Q. Now, at that time, did you sign a final receipt in this case?

[ 96 Pa. Commw. Page 18]

A. I signed the paper that they told me was releasing my last check is what I was told at the mill. No, I didn't sign anything that I knew was a final sign-off. (Emphasis added.)

Q. At the time that you signed the final receipt, were you having difficulty with your low back area at that time?

A. Yes.

Q. Okay and the problems that you were having with your low back at the time that you signed the final receipt, were they similar to the type of problems which you are having with your low back now?

A. Yes.

Q. You went back to work in June of 1979, is that correct?

A. Yes.

Q. Who released you to return to work at that time?

A. Dr. Elizabeth Hughes from Harmarville. I went back on a six-month trial basis. (Emphasis added.)

Q. Now, did you stop working in October of 1979?

A. Yes, the 12th of October.

Q. Okay and were you laid off from work at that time?

A. Yes, the job that they put me on. Then they told me that I would be called back within two or three weeks, that there was just some repairs.

Q. All right. Now, during the period that you were back at work from June of 1979 up until October 12, 1979, while you were working for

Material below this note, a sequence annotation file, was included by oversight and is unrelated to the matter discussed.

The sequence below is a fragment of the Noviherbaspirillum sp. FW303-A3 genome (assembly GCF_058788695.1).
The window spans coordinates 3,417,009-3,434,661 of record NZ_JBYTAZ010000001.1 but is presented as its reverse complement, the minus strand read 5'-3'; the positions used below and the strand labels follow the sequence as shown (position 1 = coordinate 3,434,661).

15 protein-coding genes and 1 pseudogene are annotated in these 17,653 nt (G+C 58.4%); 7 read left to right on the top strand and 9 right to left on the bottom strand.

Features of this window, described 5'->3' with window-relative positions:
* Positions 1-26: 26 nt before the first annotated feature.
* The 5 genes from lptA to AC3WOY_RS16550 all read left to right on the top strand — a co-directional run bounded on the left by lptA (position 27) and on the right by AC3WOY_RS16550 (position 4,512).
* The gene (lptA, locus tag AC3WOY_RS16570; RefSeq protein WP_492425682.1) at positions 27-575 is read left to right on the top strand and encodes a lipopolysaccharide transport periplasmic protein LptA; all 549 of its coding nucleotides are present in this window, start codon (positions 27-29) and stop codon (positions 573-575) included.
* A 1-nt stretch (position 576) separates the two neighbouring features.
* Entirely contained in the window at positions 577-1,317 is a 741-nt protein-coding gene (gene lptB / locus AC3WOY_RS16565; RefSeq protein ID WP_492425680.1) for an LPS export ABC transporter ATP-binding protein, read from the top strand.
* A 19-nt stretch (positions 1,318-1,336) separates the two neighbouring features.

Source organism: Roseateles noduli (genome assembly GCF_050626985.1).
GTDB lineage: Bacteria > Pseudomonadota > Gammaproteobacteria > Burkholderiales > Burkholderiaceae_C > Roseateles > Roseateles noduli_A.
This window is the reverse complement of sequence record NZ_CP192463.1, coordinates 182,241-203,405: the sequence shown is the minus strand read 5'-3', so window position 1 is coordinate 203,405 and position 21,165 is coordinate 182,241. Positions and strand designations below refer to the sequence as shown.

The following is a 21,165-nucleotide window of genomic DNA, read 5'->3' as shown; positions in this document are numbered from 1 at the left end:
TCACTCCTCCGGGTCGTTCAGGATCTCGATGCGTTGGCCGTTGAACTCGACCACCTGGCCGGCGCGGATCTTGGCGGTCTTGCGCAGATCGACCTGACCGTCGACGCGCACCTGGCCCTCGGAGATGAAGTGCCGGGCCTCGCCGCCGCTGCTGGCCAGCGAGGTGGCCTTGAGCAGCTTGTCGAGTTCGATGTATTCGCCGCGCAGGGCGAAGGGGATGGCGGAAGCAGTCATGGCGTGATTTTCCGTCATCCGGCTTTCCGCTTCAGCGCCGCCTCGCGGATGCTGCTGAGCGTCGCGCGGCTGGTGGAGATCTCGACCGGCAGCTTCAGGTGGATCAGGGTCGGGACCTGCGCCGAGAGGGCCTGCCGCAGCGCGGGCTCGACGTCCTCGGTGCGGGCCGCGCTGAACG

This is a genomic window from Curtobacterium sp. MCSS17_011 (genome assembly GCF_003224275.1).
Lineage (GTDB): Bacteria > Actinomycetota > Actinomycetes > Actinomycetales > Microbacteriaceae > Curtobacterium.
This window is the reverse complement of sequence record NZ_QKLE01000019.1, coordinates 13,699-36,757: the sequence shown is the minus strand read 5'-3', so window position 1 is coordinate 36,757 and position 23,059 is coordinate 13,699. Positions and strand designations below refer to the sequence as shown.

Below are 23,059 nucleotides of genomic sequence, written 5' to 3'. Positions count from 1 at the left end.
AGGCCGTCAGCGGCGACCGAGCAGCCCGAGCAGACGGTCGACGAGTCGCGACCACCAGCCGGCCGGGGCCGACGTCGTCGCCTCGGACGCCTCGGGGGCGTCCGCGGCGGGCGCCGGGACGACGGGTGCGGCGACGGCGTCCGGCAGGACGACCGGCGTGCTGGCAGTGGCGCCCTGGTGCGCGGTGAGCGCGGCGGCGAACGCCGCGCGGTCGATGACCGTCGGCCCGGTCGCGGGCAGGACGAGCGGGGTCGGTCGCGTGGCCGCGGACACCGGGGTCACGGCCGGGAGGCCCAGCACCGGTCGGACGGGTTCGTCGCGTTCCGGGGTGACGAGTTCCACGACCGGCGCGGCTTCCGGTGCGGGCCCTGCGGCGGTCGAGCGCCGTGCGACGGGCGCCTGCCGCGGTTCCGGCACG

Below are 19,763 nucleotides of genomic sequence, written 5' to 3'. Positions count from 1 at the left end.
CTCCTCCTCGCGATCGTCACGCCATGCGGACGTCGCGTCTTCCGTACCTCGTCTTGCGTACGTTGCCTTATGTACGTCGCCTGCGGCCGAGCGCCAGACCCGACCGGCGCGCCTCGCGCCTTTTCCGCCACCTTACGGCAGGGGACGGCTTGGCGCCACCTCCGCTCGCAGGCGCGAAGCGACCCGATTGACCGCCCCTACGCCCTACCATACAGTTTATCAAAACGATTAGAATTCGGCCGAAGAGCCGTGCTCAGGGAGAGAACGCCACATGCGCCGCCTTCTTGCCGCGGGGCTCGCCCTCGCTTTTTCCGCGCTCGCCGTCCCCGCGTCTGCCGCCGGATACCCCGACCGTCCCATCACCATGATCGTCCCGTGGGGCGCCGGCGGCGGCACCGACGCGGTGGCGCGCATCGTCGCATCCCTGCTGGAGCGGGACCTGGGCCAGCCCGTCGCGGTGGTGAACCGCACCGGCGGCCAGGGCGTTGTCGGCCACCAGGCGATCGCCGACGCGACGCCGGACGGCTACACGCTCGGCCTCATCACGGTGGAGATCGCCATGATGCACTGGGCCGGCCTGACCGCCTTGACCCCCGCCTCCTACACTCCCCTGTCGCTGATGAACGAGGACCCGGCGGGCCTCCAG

[ 96 Pa. Commw. Page 19]

    your employer, did you have any difficulty with your back during that period of time?

A. Yes, the whole time. All the time with the lifting and the bending and everything which you have to do.

Q. You were having difficulty with your back then?

A. Oh, yes. I still do. It's every day of my life, ever since I have been hurt, I've had difficulty bending and if I get on certain twists, I can't even hardly straighten up.

Q. Okay. Now, you indicated that you were laid off in October of 1979. Have you been called back to work anywhere since October of 1979?

A. No.

Q. You have not worked for anyone?

A. No.

Q. You have never been called back to work at Duraloy, or have you?

A. No, I haven't.

Aside from the fact that the final receipt form was not dated, there appears here to have been an improper use of a final receipt under the terms of § 121.17 of the Rules and Regulations of the Department of Labor and Industry, which provides:*fn2

§ 121.17 Termination.

(a) By final receipt. When an injured employe has recovered from his injury

(1) so that he has regained his full earning power, and

[ 96 Pa. Commw. Page 20]

(2) so that all disability due to his injury has terminated, a final receipt may be fully prepared for presentation to the employe for signature. The fact that the employe returns to similar work at his original or greater wage unaccompanied by a showing that all disability has terminated is not a basis for a final receipt. However, it may be the basis for a suspension of compensation.

Accordingly, since a final receipt was an inappropriate form for use in light of Claimant's continuing complaints and disability, and since the referee had an adequate basis in the evidence for reinstating payments as of October 12, 1979, I would affirm the decision of the referee as affirmed by the Board without change.*fn3